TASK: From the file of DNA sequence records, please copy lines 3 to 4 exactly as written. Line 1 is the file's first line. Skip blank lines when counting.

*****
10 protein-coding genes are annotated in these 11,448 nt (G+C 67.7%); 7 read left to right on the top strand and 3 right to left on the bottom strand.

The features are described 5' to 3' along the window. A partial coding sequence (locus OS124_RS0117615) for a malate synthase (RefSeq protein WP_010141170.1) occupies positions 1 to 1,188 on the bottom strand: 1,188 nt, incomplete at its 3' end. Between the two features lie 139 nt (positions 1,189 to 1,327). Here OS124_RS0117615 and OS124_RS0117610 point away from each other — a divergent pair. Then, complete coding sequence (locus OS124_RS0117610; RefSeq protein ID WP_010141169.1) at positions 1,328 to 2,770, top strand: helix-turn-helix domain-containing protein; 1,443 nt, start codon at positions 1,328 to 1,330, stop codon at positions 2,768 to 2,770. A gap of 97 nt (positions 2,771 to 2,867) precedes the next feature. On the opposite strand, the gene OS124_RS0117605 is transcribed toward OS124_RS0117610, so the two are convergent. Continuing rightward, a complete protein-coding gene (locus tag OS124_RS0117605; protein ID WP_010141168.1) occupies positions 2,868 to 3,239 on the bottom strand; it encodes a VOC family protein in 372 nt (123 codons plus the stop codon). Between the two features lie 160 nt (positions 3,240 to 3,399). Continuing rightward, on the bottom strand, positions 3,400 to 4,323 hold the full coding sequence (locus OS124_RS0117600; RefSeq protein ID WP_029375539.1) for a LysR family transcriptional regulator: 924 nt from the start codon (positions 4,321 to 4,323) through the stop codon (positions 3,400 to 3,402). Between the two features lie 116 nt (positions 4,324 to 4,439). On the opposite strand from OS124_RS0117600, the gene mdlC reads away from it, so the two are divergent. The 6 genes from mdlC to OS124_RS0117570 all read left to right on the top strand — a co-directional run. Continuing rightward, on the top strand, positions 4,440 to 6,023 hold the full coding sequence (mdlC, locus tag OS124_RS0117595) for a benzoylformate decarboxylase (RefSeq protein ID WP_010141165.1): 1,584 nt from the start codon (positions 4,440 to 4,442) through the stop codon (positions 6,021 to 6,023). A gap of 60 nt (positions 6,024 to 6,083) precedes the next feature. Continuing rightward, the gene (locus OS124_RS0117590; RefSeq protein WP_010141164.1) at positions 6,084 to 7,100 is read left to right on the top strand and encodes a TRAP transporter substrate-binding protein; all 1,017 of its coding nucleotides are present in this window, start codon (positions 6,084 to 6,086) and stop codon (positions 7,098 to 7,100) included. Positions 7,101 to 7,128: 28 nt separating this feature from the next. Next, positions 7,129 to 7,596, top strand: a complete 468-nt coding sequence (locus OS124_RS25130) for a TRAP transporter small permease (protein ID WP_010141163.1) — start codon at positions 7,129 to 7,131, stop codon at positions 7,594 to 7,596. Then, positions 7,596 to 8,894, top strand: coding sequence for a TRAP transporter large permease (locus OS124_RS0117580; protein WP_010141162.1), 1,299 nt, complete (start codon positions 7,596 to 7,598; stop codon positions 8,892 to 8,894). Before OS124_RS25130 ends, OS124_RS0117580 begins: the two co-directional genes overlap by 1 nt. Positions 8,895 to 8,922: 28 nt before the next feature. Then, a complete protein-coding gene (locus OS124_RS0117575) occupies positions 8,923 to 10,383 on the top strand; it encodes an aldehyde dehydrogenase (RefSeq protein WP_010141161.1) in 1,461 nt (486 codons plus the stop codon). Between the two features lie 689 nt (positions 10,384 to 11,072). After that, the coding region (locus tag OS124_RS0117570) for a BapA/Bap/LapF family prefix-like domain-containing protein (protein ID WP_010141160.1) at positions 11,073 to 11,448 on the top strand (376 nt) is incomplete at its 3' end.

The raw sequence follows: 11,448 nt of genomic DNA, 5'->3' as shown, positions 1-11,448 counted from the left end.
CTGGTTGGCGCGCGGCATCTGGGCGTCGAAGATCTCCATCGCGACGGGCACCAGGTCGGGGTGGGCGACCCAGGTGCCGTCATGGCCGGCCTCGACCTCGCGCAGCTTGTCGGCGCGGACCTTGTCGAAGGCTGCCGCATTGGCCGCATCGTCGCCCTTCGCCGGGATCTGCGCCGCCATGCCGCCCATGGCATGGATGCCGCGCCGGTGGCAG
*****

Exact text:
The raw sequence follows: 11,448 nt of genomic DNA, 5'->3' as shown, positions 1-11,448 counted from the left end.
CTGGTTGGCGCGCGGCATCTGGGCGTCGAAGATCTCCATCGCGACGGGCACCAGGTCGGGGTGGGCGACCCAGGTGCCGTCATGGCCGGCCTCGACCTCGCGCAGCTTGTCGGCGCGGACCTTGTCGAAGGCTGCCGCATTGGCCGCATCGTCGCCCTTCGCCGGGATCTGCGCCGCCATGCCGCCCATGGCATGGATGCCGCGCCGGTGGCAG